Re: What communication platforms are used in co-housing post move-in?
From: Chris Hansen (
Date: Fri, 1 Oct 2021 09:45:46 -0700 (PDT)
Well said Sharon
A flipside is that communities that don't have such mechanisms tend to get
stuck in the past catering to older or less tech-savvy members
This is frustrating for those with busy schedules and worklives who operate
technologically in the manner of the 21st Century.
And who would like to attract younger members and families who are likely
to do likewise.
Sometimes people in our community forget that putting up a paper on a door
or bulletin board will not be seen by people who fly through with kids in
tow or in the break of the zoom training they are facilitating!

On Fri, 1 Oct 2021 at 11:59, Sharon Villines via Cohousing-L <
cohousing-l [at]> wrote:

> > On Sep 30, 2021, at 8:19 PM, Sharlene <seconifer [at]> wrote:
> > One of our friends lives in a senior independent living neighborhood that
> > uses an iPad software to communicate daily with residents. Each morning a
> > message is sent that includes information about food, transportation,
> sign
> > ups, special events, calendar etc. It's a slick system.
> >
> > Anyone in cohousing use anything like this? Or other well working
> systems?
> I find this to be one of the most important questions in cohousing—do we
> adopt the slick systems that other institutions and workplaces use? What is
> lost in a conformed list—one that follows the just the facts ma’am format?
> What does a slick program that produces a neat list of today’s activities
> communicate? What is its function? What are the connotations? The
> associations? Who benefits? Who does the work of producing it? What is
> required to produce that list? What gets bent if an event is not included?
> What happens to individual initiative when a list makes everything look
> already organized.
> One of my repeated refrains is that I don’t want to live in an
> institution. Institutions are wonderful but they come with their own
> agenda. They exist for a purpose that is externally defined. An institution
> is a society or an organization founded for a religious, educational,
> social, or similar purpose. It has its own ego. Its own energy force. Its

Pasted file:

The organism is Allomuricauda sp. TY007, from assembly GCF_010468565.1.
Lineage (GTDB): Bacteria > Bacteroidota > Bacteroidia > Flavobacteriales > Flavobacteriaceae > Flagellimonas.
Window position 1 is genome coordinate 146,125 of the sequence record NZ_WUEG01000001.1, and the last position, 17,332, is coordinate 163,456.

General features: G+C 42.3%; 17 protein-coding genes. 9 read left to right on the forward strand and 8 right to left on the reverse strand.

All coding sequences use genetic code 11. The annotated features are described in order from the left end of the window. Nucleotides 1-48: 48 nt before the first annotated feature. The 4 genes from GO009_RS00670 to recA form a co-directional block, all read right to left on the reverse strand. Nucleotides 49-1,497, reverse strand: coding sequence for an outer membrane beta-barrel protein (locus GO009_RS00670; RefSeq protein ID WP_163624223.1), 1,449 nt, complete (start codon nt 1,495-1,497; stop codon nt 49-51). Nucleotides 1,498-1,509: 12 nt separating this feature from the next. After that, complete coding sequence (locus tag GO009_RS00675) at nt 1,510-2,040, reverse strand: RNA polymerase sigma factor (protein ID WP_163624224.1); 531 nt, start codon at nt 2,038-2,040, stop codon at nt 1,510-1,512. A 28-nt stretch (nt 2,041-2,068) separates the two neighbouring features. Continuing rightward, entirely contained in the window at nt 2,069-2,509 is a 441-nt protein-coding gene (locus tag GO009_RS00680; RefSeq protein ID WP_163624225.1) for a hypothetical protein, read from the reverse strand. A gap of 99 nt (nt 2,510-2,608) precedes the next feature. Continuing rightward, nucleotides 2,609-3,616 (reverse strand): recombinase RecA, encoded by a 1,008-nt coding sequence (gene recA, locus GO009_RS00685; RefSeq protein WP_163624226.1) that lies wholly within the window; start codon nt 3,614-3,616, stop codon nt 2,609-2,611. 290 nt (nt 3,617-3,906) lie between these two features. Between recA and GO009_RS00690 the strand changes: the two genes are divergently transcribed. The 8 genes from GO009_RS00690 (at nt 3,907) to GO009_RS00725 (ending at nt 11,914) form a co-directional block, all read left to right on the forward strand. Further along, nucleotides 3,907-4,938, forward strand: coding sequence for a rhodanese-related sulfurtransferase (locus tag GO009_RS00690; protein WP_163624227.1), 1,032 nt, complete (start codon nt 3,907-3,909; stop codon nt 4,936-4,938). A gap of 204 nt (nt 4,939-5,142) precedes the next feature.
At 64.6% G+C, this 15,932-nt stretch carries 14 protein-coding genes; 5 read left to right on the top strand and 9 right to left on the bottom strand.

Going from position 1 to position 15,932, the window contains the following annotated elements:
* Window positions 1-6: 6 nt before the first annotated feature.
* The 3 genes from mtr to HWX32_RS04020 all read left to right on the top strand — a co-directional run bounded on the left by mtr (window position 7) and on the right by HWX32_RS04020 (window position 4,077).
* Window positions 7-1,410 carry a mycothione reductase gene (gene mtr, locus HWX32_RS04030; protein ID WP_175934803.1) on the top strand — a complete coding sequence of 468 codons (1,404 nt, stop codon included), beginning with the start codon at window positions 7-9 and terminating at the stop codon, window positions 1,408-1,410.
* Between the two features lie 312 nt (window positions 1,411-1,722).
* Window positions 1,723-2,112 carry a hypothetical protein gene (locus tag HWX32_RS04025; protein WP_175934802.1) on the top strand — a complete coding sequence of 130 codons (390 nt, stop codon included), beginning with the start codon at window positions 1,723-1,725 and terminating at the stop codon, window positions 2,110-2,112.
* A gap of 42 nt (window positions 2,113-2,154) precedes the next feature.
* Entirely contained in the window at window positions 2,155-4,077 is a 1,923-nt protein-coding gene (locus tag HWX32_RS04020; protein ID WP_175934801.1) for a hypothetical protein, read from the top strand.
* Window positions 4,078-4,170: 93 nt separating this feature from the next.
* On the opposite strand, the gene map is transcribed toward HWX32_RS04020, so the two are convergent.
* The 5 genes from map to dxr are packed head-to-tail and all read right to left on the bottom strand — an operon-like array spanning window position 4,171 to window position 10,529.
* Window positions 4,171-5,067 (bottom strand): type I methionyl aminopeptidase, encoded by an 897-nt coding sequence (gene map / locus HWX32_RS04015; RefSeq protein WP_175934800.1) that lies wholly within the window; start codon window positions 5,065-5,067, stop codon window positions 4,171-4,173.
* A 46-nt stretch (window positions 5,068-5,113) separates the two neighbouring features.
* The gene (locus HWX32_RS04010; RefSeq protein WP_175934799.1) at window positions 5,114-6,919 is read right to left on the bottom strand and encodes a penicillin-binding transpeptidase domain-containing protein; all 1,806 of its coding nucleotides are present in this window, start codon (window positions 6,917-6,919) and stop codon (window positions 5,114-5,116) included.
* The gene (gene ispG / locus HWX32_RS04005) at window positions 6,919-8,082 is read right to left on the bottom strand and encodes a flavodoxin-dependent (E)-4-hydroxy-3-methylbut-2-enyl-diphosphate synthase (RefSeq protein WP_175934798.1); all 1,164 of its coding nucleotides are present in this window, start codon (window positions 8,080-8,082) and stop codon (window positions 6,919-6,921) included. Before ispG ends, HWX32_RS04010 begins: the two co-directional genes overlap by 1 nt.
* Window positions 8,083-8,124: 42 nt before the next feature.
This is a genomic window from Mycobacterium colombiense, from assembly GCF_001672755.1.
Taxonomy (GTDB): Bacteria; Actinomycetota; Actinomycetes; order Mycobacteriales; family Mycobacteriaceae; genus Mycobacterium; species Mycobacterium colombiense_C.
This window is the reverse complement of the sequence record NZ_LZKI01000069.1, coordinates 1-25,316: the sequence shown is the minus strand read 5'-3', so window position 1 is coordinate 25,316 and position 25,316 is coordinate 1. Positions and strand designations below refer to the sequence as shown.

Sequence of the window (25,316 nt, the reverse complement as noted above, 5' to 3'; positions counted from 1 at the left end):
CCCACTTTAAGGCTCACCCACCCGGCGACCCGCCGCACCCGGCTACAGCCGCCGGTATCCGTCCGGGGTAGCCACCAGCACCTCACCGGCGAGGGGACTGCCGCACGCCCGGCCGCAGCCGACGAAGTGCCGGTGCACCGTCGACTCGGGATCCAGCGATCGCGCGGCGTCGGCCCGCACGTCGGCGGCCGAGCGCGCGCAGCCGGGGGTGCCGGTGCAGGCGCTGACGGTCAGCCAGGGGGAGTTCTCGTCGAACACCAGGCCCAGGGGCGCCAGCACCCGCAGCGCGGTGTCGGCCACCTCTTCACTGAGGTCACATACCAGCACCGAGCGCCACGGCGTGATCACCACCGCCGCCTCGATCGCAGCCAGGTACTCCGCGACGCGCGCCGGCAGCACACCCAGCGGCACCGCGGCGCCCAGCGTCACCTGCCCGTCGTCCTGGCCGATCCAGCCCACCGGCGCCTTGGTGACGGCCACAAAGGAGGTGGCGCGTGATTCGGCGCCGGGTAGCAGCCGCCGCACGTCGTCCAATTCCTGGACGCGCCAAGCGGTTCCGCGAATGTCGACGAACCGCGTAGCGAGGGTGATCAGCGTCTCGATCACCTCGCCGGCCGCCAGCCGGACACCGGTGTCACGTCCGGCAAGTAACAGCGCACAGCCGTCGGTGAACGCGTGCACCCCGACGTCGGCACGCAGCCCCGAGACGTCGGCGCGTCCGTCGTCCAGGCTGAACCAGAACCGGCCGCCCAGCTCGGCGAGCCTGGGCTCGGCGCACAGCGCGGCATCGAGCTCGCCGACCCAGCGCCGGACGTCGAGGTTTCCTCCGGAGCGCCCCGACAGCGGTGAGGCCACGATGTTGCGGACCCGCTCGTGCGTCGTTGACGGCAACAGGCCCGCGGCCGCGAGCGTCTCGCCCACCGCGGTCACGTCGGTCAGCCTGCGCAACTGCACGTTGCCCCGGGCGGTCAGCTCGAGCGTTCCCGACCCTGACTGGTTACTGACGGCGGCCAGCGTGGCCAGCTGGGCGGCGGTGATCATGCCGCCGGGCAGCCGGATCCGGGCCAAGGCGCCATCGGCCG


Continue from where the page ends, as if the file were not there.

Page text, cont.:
> own desires. And anyone who interacts with it has to conform. You not only
> have to connect to its mission but you have to fit yourself into its way of
> speaking or not speaking, dressing or not dressing. First you fill out a
> form.
> Is cohousing an institution?
> Institutions are necessary in democracies because they support government
> functions. They democracy workable. A wide variety of associations and
> research institutes in the field of health, for example, support and
> balance the work of government supported research and services. When the
> government goes into free fall, the country doesn’t fall apart. It has
> backups. Many countries have no independent institutions of any kind and
> the burdens on government are overwhelming. Democracies fail.
> But do I want to live in an institution?
> I used to believe that first the community decides what it wants and then
> someone takes the job or we find a service to do it. That seems reasonable
> and fair and rational. Very efficient and inclusive. But does it work?
> With limited options, what we need is a process that comes naturally to
> one of our community members so they feel fulfilled and energized when they
> do the work. So the first question would be who wants to produce such a
> list? And how? There is a big backend to such lists.
> That said, we use CalendarWiz which is an incredibly customizable calendar
> program that will also produce lists of the events. We have a calendar for
> every reservable room, area, or parking space. Every member can make
> entries and include as many details as they wish. I download the calendars
> to my calendar so I always it handy. One person oversees the calendar and
> makes a list each week on a white board in the front hall of the
> commonhouse and posts it by email. Members can access the calendar through
> our website to check for information or to make entries.
> While it is hugely wonderful and allows us to do many things, the latest
> request is that we all record on the travel calendar which days we will not
> be at home, where we will be, and who to contact for our keys or about our
> pets, emergency numbers, etc.
> Some people use it, some people don’t. The ‘requests’ that we use it have
> increased. I find it a reminder that we no longer know each other well
> enough to know who would have a person’s extra key and who would be taking
> care of the pets and everyone remembered (fairly reliably) to let someone
> know this information.
> So the back side of having such lists is that someone has to maintain them
> so you need a personality that is energized by lists and realize that the
> list will replace personal contacts. And some people will want that.
> Sharon
> ----
> Sharon Villines
> Takoma Village Cohousing, Washington DC
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Chris Hansen
32 East Village Drive
Vermont 05401

Ph 603 3988730

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